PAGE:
We could very easily end these allegations here. But let us fast forward to the 21st century. What we have are 30 women who were as comfortable in the evolving sexual revolution of the 1970s as young people are comfortable with the age of multi-tasking.
“But Cosby joked about giving women Spanish Fly in one of his 1970s routine. That right there proves he did it,” non critical thinkers are quick to point out.
Indeed he did. So too did Redd Foxx. It was a common thing to joke about Spanish Fly in the 1970s. Moreover, Spanish Fly was not used to incapacitate an intended sexual partner, it was used to excite a passionate sexual encounter.
So these women spin their past 20th century life in the 21st century. They spin it as having been drugged in order to have sex. If you are going to pay attention to this story, at least do a little critical thinking to understand the culture that fostered these 21st century allegations.
I will hazard a guess, that the reason these 30 women did not bother to cry rape in the 1970s is that their active participation in the sex and drugs was the cultural way of their times. Now, today they want to have Dr. Cosby judged by 21st century standards for acts that were understood by the participants at the time as acceptable taboo behavior.
Perhaps Cosby settled the 2005 civil suit because he wanted to keep his risque behavior away from his family and his fans. Many famous people settle suits in this manner. It happens more frequently than we know. Many never get to court.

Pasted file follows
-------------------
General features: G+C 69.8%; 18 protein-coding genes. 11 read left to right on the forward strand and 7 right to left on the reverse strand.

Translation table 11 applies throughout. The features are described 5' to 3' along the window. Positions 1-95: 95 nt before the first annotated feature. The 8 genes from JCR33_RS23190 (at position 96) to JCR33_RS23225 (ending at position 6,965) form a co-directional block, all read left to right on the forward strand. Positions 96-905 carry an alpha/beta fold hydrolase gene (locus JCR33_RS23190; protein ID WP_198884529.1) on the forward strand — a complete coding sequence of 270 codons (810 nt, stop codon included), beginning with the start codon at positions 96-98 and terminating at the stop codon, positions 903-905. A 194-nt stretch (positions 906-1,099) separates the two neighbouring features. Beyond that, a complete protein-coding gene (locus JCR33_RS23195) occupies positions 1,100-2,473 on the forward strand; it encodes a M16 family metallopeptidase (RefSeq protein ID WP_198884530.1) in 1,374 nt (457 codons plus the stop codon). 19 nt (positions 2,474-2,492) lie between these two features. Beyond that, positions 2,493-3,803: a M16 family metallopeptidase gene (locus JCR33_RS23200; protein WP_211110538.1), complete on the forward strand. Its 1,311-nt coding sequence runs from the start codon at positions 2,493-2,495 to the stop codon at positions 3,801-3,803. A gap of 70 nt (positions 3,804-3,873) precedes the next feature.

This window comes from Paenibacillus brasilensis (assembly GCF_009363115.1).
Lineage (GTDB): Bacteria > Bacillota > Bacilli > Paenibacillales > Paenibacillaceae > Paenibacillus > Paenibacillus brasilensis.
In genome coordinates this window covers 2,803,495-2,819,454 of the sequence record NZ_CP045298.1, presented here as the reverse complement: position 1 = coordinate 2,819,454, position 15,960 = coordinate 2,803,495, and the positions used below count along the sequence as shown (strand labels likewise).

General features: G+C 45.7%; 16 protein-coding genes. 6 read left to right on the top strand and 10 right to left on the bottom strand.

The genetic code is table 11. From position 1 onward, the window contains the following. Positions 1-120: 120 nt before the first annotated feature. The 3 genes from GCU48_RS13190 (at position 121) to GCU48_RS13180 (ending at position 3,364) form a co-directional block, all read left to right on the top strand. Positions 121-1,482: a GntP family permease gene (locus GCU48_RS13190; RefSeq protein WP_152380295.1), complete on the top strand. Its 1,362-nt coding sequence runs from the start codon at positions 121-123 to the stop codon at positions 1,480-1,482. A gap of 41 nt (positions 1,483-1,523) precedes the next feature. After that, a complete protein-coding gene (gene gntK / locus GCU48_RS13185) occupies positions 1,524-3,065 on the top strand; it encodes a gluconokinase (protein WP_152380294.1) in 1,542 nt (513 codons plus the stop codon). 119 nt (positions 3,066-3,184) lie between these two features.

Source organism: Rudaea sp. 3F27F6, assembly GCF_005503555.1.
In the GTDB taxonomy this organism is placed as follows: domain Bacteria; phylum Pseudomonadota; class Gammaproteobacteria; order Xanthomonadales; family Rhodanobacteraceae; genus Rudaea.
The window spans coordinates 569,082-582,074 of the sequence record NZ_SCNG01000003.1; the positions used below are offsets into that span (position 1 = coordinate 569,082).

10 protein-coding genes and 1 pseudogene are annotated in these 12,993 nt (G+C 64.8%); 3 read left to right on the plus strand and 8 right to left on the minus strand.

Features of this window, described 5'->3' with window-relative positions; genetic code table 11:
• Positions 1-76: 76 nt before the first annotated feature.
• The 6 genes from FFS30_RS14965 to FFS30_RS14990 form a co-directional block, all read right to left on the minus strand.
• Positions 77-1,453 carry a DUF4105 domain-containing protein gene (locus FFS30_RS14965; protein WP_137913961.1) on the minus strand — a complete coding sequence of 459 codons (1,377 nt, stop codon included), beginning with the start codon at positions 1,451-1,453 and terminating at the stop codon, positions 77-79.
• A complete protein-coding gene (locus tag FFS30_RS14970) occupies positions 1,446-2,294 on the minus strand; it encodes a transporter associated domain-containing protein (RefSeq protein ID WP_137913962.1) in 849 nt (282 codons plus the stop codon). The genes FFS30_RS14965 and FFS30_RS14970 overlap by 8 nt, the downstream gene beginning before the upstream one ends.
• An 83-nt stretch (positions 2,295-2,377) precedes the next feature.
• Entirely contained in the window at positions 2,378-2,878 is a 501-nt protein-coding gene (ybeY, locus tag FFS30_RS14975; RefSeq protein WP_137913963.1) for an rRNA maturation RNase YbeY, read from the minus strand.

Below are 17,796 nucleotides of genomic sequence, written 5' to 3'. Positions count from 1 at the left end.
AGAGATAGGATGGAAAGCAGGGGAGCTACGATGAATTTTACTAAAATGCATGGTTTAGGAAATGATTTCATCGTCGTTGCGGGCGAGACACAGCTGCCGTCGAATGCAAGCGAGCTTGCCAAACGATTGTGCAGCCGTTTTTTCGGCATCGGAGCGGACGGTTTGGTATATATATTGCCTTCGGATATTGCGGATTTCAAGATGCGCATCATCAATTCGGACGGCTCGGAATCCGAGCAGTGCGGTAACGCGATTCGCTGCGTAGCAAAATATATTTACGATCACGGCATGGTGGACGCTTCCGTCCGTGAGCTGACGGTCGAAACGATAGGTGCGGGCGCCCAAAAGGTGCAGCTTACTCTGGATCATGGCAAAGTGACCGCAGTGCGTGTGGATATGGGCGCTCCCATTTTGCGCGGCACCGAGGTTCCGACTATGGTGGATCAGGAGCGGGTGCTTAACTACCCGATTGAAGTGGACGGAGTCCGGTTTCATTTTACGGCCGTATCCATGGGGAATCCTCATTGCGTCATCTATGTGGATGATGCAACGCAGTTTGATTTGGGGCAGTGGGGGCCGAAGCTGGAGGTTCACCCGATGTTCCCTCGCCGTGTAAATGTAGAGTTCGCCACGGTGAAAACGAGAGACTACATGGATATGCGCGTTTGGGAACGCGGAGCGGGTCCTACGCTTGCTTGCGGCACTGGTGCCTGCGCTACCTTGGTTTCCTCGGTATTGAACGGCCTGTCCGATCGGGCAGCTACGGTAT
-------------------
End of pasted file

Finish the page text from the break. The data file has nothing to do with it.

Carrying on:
This is the Cosby story in a nutshell. Those white women need your help to take money out of the pocket of Bill Cosby. Stop paying attention to these non-investigative news stories and the news stories along with the women will disappear as a topic of discussion. I promised you it will happen overnight. Before long you will have forgotten why you stopped liking Jello Pudding.
BlackLivesMatter needs your attention, energy, and your mental multi-tasking acumen in order to survive the perils of the 21st century. I dare say, that you need your mental multi-tasking acumen to survive race and justice in America.
I’m getting old. I can only do so much today. If we are to survive as a people, as a nation; we need young people to understand the past as much as they understand the present. We need young people to focus like a laser on race and justice in America. If the current generation does not, we all will end up multi-tasked out of the American pie.
I just have to shake my head at this generation. This is a smart generation. The best generation ever produced by African Americans on these shores, yet a generation, like far too many of their elders, easily distracted by nonessential issues.
Harold Michael Harvey, is the author of the legal thriller “Paper Puzzle,” and “Justice in the Round: Essays on the American Jury System,” available at Amazon and at haroldmichaelharvey.com. He can be contacted at firstname.lastname@example.org